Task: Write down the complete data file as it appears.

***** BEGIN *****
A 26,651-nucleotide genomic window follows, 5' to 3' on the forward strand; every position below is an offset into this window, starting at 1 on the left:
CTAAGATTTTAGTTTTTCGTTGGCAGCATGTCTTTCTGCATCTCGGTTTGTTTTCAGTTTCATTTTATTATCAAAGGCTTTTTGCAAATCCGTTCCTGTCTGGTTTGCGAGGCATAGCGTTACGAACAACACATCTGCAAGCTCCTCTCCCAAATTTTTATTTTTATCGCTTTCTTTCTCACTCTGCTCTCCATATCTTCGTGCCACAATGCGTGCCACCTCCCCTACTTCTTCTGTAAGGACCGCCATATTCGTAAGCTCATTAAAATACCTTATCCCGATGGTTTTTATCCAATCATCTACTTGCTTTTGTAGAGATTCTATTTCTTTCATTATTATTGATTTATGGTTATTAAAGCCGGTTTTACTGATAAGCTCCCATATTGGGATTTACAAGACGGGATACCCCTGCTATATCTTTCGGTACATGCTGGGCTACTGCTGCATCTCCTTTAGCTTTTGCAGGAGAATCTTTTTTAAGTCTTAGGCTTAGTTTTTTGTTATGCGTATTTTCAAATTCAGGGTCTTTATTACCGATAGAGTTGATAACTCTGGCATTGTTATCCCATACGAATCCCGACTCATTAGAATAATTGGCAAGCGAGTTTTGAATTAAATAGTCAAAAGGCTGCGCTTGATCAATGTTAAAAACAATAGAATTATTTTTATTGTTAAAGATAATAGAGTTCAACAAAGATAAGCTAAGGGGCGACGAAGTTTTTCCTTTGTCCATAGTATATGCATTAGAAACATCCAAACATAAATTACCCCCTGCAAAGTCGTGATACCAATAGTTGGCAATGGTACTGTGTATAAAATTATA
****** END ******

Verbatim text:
A 26,651-nucleotide genomic window follows, 5' to 3' on the forward strand; every position below is an offset into this window, starting at 1 on the left:
CTAAGATTTTAGTTTTTCGTTGGCAGCATGTCTTTCTGCATCTCGGTTTGTTTTCAGTTTCATTTTATTATCAAAGGCTTTTTGCAAATCCGTTCCTGTCTGGTTTGCGAGGCATAGCGTTACGAACAACACATCTGCAAGCTCCTCTCCCAAATTTTTATTTTTATCGCTTTCTTTCTCACTCTGCTCTCCATATCTTCGTGCCACAATGCGTGCCACCTCCCCTACTTCTTCTGTAAGGACCGCCATATTCGTAAGCTCATTAAAATACCTTATCCCGATGGTTTTTATCCAATCATCTACTTGCTTTTGTAGAGATTCTATTTCTTTCATTATTATTGATTTATGGTTATTAAAGCCGGTTTTACTGATAAGCTCCCATATTGGGATTTACAAGACGGGATACCCCTGCTATATCTTTCGGTACATGCTGGGCTACTGCTGCATCTCCTTTAGCTTTTGCAGGAGAATCTTTTTTAAGTCTTAGGCTTAGTTTTTTGTTATGCGTATTTTCAAATTCAGGGTCTTTATTACCGATAGAGTTGATAACTCTGGCATTGTTATCCCATACGAATCCCGACTCATTAGAATAATTGGCAAGCGAGTTTTGAATTAAATAGTCAAAAGGCTGCGCTTGATCAATGTTAAAAACAATAGAATTATTTTTATTGTTAAAGATAATAGAGTTCAACAAAGATAAGCTAAGGGGCGACGAAGTTTTTCCTTTGTCCATAGTATATGCATTAGAAACATCCAAACATAAATTACCCCCTGCAAAGTCGTGATACCAATAGTTGGCAATGGTACTGTGTATAAAATTATA